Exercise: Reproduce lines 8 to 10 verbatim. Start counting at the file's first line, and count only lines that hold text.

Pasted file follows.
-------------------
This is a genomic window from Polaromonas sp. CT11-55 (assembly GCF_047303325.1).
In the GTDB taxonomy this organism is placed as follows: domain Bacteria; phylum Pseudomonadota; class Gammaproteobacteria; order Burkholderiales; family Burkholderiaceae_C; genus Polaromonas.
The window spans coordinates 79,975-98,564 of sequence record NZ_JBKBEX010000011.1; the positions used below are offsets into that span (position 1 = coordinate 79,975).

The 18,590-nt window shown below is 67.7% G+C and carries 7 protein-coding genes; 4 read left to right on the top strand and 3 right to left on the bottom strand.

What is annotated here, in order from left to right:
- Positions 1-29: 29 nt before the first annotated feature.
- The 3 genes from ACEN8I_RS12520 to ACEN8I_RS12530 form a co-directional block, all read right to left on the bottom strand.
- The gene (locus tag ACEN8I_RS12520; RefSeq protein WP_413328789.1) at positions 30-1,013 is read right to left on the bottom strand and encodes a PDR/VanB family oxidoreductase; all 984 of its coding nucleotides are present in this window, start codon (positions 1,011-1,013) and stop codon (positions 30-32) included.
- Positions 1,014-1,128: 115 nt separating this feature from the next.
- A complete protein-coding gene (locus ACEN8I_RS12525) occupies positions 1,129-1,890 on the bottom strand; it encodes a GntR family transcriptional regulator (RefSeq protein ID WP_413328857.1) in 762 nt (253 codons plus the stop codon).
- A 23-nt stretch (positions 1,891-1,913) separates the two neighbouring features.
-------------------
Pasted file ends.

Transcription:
- The gene (locus tag ACEN8I_RS12520; RefSeq protein WP_413328789.1) at positions 30-1,013 is read right to left on the bottom strand and encodes a PDR/VanB family oxidoreductase; all 984 of its coding nucleotides are present in this window, start codon (positions 1,011-1,013) and stop codon (positions 30-32) included.
- Positions 1,014-1,128: 115 nt separating this feature from the next.
- A complete protein-coding gene (locus ACEN8I_RS12525) occupies positions 1,129-1,890 on the bottom strand; it encodes a GntR family transcriptional regulator (RefSeq protein ID WP_413328857.1) in 762 nt (253 codons plus the stop codon).